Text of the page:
At this point, the only appropriate question is, “How can I make this up to my mom?” The answer is simple: with wine. That's why we at San Diego Beer and Wine Tours have put together a wonderful Mother's Day gift to help you apologize for all those months as a kid you spent refusing to eat anything but Oreos and mayonnaise sandwiches. We offer special packages for this time of year that include a wine (or beer) and food tour, plus a deep discount on a spa day for her! We're offering it now through the end of May.
Trust us on this one: your mom will love it. And if you're a mom, you know what we're talking about.
Happy Mother's Day to all you wonderful moms out there. We salute you!
Brooke B., Mamacita
Posted in Beer, Breweries, bus tours, Food and Vine, holiday, Local Business, San Diego Wine Country, San Diego Winery Tour, Theme Tours, Tours, Walking Tours, Wine, Wine Train, Winemaking, Wineries |
The vernal equinox is the first day of spring. That's when the day and night are roughly equal in length. Now nighttime is just going to keep getting shorter, until we're at summer's glorious peak!
Not that springtime in San Diego is anything to sneeze at, unless you're allergic to pollen, of course. In fact, it's one of the most gloriously beautiful times of the year here, with rare flowers popping out of the desert and cherry blossoms adorning Balboa Park.
It's also a great time of year to sit outside and sip some light springtime wines. We recommend light-bodied wines. Here are a few to try:
Prosecco is a light and sparkly wine, and at its best it's fruity without being oversweet. It's also quite wallet-friendly, running about $10 a bottle. Perfect for sipping with or without peach juice as you sit on the porch in the springtime sun. Try something from Nino Franco to start.
California has a serious rosé issue — it's serious about rosés. And so are we! Dry, balanced rosés make life worth living, and Napa Valley produces some of the best you'll find anywhere. Trefethen Family Vineyards produces a wonderful fruity rosé that's made with Pinot Noir grapes and has hints of cherries and strawberries. Perfect.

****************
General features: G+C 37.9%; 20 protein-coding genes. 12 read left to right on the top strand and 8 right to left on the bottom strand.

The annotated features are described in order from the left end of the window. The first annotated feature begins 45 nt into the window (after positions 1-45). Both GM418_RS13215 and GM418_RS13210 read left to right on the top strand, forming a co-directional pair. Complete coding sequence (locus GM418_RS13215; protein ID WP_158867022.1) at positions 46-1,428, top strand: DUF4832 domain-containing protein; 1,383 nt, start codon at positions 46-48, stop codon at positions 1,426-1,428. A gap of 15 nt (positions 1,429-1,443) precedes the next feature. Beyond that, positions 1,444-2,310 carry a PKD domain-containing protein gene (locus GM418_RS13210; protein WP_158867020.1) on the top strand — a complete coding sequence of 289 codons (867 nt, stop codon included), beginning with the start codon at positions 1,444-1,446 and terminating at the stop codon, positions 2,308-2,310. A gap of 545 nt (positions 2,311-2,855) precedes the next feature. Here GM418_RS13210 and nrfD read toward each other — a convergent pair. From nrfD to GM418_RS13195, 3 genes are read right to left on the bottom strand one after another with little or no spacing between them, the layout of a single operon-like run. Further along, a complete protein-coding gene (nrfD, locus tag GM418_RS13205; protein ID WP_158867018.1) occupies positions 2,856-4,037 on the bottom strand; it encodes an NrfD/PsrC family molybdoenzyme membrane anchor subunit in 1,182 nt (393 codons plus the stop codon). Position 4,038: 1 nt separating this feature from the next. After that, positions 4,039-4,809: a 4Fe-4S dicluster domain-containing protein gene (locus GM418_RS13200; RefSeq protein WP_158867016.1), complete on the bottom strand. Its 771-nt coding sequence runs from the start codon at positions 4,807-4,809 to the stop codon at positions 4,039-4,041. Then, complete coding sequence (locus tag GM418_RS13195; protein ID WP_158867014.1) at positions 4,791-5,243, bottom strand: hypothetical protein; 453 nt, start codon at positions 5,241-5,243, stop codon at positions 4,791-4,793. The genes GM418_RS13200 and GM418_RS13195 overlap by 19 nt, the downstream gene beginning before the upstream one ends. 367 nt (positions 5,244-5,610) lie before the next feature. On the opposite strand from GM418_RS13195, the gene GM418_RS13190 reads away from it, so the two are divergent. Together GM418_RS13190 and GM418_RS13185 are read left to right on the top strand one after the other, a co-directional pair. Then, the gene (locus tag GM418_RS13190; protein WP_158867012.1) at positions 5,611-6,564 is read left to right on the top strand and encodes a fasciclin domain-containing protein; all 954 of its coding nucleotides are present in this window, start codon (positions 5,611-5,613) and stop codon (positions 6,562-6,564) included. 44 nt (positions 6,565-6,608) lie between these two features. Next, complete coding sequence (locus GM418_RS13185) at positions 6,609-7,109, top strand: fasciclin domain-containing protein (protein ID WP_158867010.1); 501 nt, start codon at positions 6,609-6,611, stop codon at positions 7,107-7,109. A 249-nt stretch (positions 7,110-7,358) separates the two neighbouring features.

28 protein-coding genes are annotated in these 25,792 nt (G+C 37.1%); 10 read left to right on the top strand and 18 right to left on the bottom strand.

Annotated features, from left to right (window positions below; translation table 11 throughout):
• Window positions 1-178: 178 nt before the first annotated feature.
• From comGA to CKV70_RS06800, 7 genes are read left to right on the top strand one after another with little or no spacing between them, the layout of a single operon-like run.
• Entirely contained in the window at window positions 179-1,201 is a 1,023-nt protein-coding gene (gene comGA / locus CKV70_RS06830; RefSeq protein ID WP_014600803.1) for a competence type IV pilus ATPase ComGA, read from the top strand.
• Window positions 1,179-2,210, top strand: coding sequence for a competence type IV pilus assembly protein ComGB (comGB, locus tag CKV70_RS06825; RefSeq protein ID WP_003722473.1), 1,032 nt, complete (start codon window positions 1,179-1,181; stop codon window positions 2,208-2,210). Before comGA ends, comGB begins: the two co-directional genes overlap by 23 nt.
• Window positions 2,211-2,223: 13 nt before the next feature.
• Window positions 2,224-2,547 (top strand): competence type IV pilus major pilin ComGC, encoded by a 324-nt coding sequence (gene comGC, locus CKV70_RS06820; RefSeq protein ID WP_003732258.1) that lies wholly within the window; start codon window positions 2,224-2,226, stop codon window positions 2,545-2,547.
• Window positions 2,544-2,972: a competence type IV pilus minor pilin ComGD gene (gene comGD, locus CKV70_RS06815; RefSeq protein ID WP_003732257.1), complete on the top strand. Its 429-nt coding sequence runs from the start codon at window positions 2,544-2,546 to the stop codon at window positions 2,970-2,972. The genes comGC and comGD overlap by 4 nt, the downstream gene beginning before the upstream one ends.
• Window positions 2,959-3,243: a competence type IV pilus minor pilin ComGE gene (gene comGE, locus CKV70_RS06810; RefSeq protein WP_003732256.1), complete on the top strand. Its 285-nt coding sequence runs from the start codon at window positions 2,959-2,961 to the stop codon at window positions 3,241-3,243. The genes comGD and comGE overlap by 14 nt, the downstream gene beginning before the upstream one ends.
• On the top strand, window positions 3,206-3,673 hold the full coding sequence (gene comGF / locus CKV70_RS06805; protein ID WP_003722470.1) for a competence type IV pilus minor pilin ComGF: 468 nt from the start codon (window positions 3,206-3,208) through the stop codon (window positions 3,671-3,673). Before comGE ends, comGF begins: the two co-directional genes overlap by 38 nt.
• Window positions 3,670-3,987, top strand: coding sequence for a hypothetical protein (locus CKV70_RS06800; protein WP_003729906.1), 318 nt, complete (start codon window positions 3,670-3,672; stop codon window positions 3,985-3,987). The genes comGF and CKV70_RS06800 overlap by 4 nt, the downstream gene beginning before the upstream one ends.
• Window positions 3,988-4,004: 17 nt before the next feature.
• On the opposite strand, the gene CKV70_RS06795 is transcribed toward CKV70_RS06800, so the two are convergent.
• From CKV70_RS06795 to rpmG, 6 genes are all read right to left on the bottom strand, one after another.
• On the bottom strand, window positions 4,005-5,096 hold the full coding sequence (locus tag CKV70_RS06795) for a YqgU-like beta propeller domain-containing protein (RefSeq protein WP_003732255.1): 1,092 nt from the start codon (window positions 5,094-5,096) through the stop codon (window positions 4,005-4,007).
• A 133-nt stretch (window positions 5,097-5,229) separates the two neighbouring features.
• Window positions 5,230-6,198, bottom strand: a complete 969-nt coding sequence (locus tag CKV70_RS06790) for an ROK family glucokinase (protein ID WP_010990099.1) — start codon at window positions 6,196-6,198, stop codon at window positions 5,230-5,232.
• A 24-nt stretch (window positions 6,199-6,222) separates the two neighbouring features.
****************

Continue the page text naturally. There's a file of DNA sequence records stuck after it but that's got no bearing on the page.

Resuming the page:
Red wine that carries just a touch of sweetness will be welcome on any sunny day, too. Modesto's Tisdale Vineyard carries a wine called Sweet Red of California that's a springtime favorite. It's great for summer, too! Pair it with your favorite barbecued food.
Enjoy the sparkling days and clear nights of springtime in San Diego. Here's to the equinox!
Brooke B., Spring Blossom
Statue of Dionysius, the Roman god of wine and the harvest. Also the most fun god. True story.
Who is it in the press that calls on me?
I hear a tongue shriller than all the music
Cry "Caesar!" Speak, Caesar is turn'd to hear.
Beware the ides of March.
What man is that?
A soothsayer bids you beware the ides of March.
March 15th supposed to be a day that bad things are bound to happen. The phrase "beware the ides of March" comes, like so many other things in the English language, from Shakespeare.
There's actual history behind the saying. As you may have guessed, March 15th is the day that Julius Caesar was assassinated, setting the stage for the Roman Republic to become the Roman Empire. But the middle of March wasn't always considered an unlucky day, and we agree that it shouldn't be. Back in the Roman days, it was also the feast of Anna Parenna, which was supposed to complete the cycle of the year.
This was a day of festivities, which included drinking as much wine as your belly could hold. It was thought that each cup of wine you drank meant you'd live yet another happy and healthy year. We can't say that's something you shouldn't do, but just keep in mind that wine back then was not as potent as it is now, since they mixed it with seawater (a thought which frankly horrifies us.)
Be that as it may, don't beware the ides of March… enjoy them, and have a glass of wine. Or two. Or three. One way or another, it'll make you happier!
To your health!
Brooke B., Haruspex
Little-known fact: He's actually reaching for a beer in this painting.
Happy Presidents' Day!
This is the day we have set aside to reflect on the many accomplishments of the presidents of the United States of America. What too often gets left out of the story, though, is our favorite part of it – the relationships between the leaders of the free world… and the breweries and wineries they kept.
Most recently, President Barack Obama gave new life to the phrase “amber waves of grain” by not only being photographed sipping beers, but also releasing the recipe to White House Honey Ale in response to a Freedom of Information Act request (which was released in 2012 to rave reviews.)